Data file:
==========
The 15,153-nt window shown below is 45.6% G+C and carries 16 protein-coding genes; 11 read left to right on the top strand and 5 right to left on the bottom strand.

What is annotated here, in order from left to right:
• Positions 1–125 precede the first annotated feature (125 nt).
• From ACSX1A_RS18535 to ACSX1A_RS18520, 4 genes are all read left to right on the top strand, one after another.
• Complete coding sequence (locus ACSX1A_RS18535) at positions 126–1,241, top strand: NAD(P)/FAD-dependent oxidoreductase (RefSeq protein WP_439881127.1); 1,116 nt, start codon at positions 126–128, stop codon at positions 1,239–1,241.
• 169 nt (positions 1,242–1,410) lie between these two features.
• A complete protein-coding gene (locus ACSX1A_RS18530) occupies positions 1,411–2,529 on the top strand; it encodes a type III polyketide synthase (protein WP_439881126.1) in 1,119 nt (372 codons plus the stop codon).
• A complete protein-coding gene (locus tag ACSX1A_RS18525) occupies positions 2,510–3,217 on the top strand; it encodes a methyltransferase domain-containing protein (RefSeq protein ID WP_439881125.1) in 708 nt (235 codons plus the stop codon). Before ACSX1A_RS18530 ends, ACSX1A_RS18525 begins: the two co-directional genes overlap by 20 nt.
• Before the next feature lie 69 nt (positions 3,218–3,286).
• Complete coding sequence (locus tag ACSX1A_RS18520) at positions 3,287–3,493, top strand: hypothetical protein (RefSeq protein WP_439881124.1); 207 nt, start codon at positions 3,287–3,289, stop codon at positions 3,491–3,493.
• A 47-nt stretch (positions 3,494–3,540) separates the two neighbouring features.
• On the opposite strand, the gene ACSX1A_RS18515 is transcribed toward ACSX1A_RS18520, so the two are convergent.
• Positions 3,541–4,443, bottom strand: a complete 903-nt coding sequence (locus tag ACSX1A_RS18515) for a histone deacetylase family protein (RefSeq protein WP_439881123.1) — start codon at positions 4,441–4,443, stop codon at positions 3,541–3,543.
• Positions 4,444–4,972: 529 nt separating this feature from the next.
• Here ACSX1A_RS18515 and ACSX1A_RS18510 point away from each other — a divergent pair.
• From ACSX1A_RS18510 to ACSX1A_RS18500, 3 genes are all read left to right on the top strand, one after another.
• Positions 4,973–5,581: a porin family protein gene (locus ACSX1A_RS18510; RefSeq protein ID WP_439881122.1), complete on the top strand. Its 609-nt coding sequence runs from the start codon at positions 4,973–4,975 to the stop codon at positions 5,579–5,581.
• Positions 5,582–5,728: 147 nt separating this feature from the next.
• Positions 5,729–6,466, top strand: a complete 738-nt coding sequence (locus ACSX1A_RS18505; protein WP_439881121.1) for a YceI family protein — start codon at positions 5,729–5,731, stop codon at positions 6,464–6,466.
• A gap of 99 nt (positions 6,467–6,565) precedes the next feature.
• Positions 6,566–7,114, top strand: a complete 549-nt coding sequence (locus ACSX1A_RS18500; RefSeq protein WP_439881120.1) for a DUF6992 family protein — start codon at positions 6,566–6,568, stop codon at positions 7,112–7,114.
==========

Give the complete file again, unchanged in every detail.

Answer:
The 15,153-nt window shown below is 45.6% G+C and carries 16 protein-coding genes; 11 read left to right on the top strand and 5 right to left on the bottom strand.

What is annotated here, in order from left to right:
• Positions 1–125 precede the first annotated feature (125 nt).
• From ACSX1A_RS18535 to ACSX1A_RS18520, 4 genes are all read left to right on the top strand, one after another.
• Complete coding sequence (locus ACSX1A_RS18535) at positions 126–1,241, top strand: NAD(P)/FAD-dependent oxidoreductase (RefSeq protein WP_439881127.1); 1,116 nt, start codon at positions 126–128, stop codon at positions 1,239–1,241.
• 169 nt (positions 1,242–1,410) lie between these two features.
• A complete protein-coding gene (locus ACSX1A_RS18530) occupies positions 1,411–2,529 on the top strand; it encodes a type III polyketide synthase (protein WP_439881126.1) in 1,119 nt (372 codons plus the stop codon).
• A complete protein-coding gene (locus tag ACSX1A_RS18525) occupies positions 2,510–3,217 on the top strand; it encodes a methyltransferase domain-containing protein (RefSeq protein ID WP_439881125.1) in 708 nt (235 codons plus the stop codon). Before ACSX1A_RS18530 ends, ACSX1A_RS18525 begins: the two co-directional genes overlap by 20 nt.
• Before the next feature lie 69 nt (positions 3,218–3,286).
• Complete coding sequence (locus tag ACSX1A_RS18520) at positions 3,287–3,493, top strand: hypothetical protein (RefSeq protein WP_439881124.1); 207 nt, start codon at positions 3,287–3,289, stop codon at positions 3,491–3,493.
• A 47-nt stretch (positions 3,494–3,540) separates the two neighbouring features.
• On the opposite strand, the gene ACSX1A_RS18515 is transcribed toward ACSX1A_RS18520, so the two are convergent.
• Positions 3,541–4,443, bottom strand: a complete 903-nt coding sequence (locus tag ACSX1A_RS18515) for a histone deacetylase family protein (RefSeq protein WP_439881123.1) — start codon at positions 4,441–4,443, stop codon at positions 3,541–3,543.
• Positions 4,444–4,972: 529 nt separating this feature from the next.
• Here ACSX1A_RS18515 and ACSX1A_RS18510 point away from each other — a divergent pair.
• From ACSX1A_RS18510 to ACSX1A_RS18500, 3 genes are all read left to right on the top strand, one after another.
• Positions 4,973–5,581: a porin family protein gene (locus ACSX1A_RS18510; RefSeq protein ID WP_439881122.1), complete on the top strand. Its 609-nt coding sequence runs from the start codon at positions 4,973–4,975 to the stop codon at positions 5,579–5,581.
• Positions 5,582–5,728: 147 nt separating this feature from the next.
• Positions 5,729–6,466, top strand: a complete 738-nt coding sequence (locus ACSX1A_RS18505; protein WP_439881121.1) for a YceI family protein — start codon at positions 5,729–5,731, stop codon at positions 6,464–6,466.
• A gap of 99 nt (positions 6,467–6,565) precedes the next feature.
• Positions 6,566–7,114, top strand: a complete 549-nt coding sequence (locus ACSX1A_RS18500; RefSeq protein WP_439881120.1) for a DUF6992 family protein — start codon at positions 6,566–6,568, stop codon at positions 7,112–7,114.